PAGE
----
Coimbra is the latest addition to the Coimbra UNESCO World Heritage site list and a very special one too as it is my hometown.
I had spent much of the morning at the belvedere of the church of Santa Clara, admiring the bird’s eye view to the Portuguese City of Knowledge. I fringe my eyes, as the midday sun shines a spotlight on the amalgam of white facades, terracotta roofs, church tops and bell towers that make up the city’s skyline. On the summit of the hill opposite, the old university complex is grotesquely undersized by faculties built in the 60’s; A dream of Olympus, they called it!
Very little is left of its 13th-century foundations. Most of the Old University Complex was incorporated into the Royal Palace in the middle ages when Coimbra was the Portuguese capital. Continuously refurbished throughout the centuries, this multi-layered heritage centerpiece has, throughout its history, been the academy of choice of the nation’s most influential summa cum laude.
I am not one of these esteemed alumni, but growing up in this city allowed me to share a precious brotherhood connection with strangers, especially now in September when a new batch of freshmen arrive. For me, this is ten times more rewarding.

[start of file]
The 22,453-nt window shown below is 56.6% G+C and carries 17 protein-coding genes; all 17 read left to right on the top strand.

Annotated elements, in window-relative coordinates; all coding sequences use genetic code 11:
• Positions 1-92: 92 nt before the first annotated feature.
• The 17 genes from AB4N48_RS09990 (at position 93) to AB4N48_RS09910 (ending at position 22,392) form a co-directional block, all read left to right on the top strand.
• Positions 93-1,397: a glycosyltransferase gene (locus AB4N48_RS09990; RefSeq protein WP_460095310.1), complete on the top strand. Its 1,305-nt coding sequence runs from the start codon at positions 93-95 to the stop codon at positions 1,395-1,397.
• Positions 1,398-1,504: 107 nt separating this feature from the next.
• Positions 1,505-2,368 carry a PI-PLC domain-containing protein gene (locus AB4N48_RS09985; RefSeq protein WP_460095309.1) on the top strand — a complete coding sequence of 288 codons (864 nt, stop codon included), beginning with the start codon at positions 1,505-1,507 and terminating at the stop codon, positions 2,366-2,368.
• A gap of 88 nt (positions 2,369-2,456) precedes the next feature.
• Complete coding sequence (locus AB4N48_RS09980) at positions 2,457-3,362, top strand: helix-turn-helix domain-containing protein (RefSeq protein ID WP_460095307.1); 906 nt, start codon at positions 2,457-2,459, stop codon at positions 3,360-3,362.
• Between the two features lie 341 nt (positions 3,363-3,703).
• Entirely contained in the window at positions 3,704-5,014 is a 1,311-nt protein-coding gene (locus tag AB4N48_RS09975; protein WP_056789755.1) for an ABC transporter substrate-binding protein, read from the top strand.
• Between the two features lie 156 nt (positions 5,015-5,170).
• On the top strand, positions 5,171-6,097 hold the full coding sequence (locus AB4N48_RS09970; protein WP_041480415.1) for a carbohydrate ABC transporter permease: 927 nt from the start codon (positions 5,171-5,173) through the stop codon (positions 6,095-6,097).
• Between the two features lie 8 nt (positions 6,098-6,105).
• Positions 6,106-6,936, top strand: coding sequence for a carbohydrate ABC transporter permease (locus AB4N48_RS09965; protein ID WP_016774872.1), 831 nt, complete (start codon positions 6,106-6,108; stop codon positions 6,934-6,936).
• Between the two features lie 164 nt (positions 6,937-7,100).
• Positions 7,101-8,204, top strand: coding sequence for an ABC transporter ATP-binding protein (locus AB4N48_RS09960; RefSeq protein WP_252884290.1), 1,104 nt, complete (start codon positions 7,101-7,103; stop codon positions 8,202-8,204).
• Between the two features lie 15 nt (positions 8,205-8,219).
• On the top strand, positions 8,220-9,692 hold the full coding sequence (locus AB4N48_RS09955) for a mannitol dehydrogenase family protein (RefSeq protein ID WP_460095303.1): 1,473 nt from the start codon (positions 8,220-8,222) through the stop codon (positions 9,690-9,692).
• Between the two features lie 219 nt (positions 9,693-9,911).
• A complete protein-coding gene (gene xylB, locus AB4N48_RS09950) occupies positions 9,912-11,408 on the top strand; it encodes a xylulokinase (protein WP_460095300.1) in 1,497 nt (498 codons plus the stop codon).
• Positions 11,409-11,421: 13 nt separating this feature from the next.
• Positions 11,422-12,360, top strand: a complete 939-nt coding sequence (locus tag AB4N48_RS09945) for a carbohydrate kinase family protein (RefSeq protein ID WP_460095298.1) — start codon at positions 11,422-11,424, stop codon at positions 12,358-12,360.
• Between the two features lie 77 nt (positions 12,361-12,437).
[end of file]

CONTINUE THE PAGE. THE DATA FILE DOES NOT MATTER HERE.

The main faculty boulevard bears witness to the centuries old pledging rituals that this academy is known for. Older students wearing their black traditional attire and meticulously arranged cassocks, introduce the newcomers to the art of social ice-breaking, by making them measure the length of the boulevard with a toothpick. Some methodically count the white stones of figures present in the Portuguese Pavement. Others make life marginally easier for themselves and simply climb the statue of the university’s founder, King Denis, to salute the Dean as he walks by.
At the end of the boulevard, I pass through the Porta Ferrea, a five-meter high cast-iron gate, embellished with figures and symbols of wisdom, which guards the entrance to the complex. Inside, a vast courtyard is surrounded by ancestral buildings where, still today, the Faculty of Law and the university’s offices operate. On my right, the 30 meters high University Tower tells the time with a 15-minute delay. A rule imposed by the student body as leeway to those arriving late to class.
Inside the Joanina Library, next door, the air smells of knowledge. “If you look closely, you will notice that their eyes follow you as you move!” said the library tour guide about the figures on the frescos that line the ceiling. Her enthusiasm is contagious and I proudly pitch in that it is one of the top 20 in the world.
Outside, in the courtyard’s belvedere, I find I am no longer able to admire the lofty canopy of the adjacent botanical gardens. A lingering pain has set into the back of my neck, an obvious consequence of my prolonged admiration of the library’s frescos.
Suddenly the courtyard fills up with people, elbowing each other towards the rising sound of a Fado refrain and the distinctive chords of the 12-string Coimbra guitar. Silence sets in the moment that deep male voice hits the first lyrics of an improv serenade. Coimbra, very much like its Fado, tells deep stories of love, meaningful companionship, and nostalgia about those who choose this quiet town to become Men and Women.